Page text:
Arnhem, 30th December 2021 – A West Indian manatee was born at Royal Burgers' Zoo on Thursday, December 30th at 09:18am. Father, mother and calf live in the Mangrove at the Arnhem zoo. There are only nine European zoos with manatees, housing a total of 39 animals—24 bulls, 14 cows, and Arnhem's new addition.
Calves are more than welcome
As there are only 39 of these extraordinary mammals in Europe, calves are more than welcome as part of the European West Indian manatee population management program. Bulls are clearly in the majority, so it would be excellent news if the calf turned out to be a female. With the calf's birth, there are now three manatees living at Burgers' Zoo.
Manatees are very demanding in terms of their environment and are expensive boarders. Together, the two adult manatees eat around 60–70 kg of food per day. Endive is their main food source—the large mammals eat around 18–22 kg of endive per adult per day. They also eat bok choi, celery, Chinese cabbage and alfalfa every day, along with a varied supply of spinach, broccoli, chicory, lettuce, Swiss chard and kale. The calf’s father was born at ZooParc de Beauval in France and is almost 20 years old, while the mother was born at Odense Zoo in Denmark and is almost 8.5 years old.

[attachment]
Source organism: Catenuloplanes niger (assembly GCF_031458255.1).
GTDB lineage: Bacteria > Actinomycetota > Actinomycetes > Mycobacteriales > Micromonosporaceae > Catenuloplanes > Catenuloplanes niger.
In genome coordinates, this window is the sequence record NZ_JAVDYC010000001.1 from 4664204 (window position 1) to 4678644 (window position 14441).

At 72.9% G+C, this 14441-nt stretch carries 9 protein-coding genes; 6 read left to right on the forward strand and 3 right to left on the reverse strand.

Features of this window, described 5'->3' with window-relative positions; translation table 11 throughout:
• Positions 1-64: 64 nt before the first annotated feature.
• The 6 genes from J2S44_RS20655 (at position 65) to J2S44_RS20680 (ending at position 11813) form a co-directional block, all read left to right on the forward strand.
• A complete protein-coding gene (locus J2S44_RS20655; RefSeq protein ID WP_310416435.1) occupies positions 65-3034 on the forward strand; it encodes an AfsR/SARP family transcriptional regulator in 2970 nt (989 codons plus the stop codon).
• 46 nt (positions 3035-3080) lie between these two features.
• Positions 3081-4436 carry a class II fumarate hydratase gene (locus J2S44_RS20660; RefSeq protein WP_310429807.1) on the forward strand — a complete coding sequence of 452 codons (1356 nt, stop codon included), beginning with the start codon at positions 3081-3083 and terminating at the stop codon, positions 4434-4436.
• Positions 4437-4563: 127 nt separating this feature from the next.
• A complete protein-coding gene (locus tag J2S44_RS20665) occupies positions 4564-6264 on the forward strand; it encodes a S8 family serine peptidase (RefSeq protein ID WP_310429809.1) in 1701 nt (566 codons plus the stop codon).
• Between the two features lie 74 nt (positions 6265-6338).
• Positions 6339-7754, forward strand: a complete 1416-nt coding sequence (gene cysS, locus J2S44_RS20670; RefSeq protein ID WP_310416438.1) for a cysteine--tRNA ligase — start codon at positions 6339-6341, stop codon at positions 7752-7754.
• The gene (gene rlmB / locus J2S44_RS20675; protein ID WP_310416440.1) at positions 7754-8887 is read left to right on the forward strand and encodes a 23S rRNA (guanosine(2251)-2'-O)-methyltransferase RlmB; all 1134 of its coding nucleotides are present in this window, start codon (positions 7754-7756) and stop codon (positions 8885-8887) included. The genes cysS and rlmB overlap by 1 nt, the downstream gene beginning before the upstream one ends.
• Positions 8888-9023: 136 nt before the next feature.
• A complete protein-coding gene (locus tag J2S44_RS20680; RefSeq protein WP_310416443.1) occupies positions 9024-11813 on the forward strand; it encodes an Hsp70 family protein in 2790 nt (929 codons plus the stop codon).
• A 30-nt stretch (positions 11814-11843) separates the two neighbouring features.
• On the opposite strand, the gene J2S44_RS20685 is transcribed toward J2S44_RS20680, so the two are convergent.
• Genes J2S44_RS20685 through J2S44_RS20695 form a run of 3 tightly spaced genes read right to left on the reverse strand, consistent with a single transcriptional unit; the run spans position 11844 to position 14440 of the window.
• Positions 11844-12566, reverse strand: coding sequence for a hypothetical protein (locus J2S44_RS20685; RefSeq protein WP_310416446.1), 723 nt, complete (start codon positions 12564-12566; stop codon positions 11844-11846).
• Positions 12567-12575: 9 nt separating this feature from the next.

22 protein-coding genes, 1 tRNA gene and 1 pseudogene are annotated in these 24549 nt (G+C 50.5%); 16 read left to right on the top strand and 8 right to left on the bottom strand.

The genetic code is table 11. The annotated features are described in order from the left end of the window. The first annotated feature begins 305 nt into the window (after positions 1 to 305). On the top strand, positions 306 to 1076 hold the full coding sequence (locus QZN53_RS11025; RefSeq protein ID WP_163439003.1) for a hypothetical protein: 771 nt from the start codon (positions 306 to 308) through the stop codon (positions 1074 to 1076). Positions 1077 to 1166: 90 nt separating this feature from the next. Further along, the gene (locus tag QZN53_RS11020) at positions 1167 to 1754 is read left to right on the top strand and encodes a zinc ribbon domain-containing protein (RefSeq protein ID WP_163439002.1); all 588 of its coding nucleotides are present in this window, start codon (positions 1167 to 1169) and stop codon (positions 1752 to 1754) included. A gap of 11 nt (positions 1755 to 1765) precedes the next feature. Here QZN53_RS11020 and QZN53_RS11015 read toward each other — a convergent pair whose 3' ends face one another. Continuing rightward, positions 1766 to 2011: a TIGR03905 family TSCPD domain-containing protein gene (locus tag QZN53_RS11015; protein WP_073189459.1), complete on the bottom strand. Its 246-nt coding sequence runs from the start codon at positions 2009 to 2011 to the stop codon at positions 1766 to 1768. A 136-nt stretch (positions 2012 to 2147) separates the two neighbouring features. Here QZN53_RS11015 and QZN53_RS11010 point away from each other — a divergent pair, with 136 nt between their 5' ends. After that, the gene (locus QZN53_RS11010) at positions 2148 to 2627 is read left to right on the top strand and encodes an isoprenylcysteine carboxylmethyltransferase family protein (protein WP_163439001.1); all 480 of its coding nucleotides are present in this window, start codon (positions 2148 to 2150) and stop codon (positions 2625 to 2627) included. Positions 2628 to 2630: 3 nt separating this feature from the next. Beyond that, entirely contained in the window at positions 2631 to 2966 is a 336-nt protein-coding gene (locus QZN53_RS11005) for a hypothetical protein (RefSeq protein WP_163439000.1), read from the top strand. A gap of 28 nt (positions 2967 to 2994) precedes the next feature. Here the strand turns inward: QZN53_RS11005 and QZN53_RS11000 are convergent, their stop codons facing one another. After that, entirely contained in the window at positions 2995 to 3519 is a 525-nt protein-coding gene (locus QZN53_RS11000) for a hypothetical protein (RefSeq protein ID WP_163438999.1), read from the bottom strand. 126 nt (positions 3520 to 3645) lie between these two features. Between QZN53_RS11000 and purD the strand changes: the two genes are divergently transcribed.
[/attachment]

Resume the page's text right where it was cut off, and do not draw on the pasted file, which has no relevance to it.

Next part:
Deadly boat propellers and fishing nets
West Indian manatees are mammals, so they regularly need to surface to breathe. Manatees in the wild are often fatally injured by motorboat propellers when they lift their heads above the water to breathe. When a manatee gets stuck in a fishing net, it will die from suffocation. Fortunately, countries around the world are increasingly listing manatees as a protected species. The IUCN Red List classifies the animals as 'vulnerable'.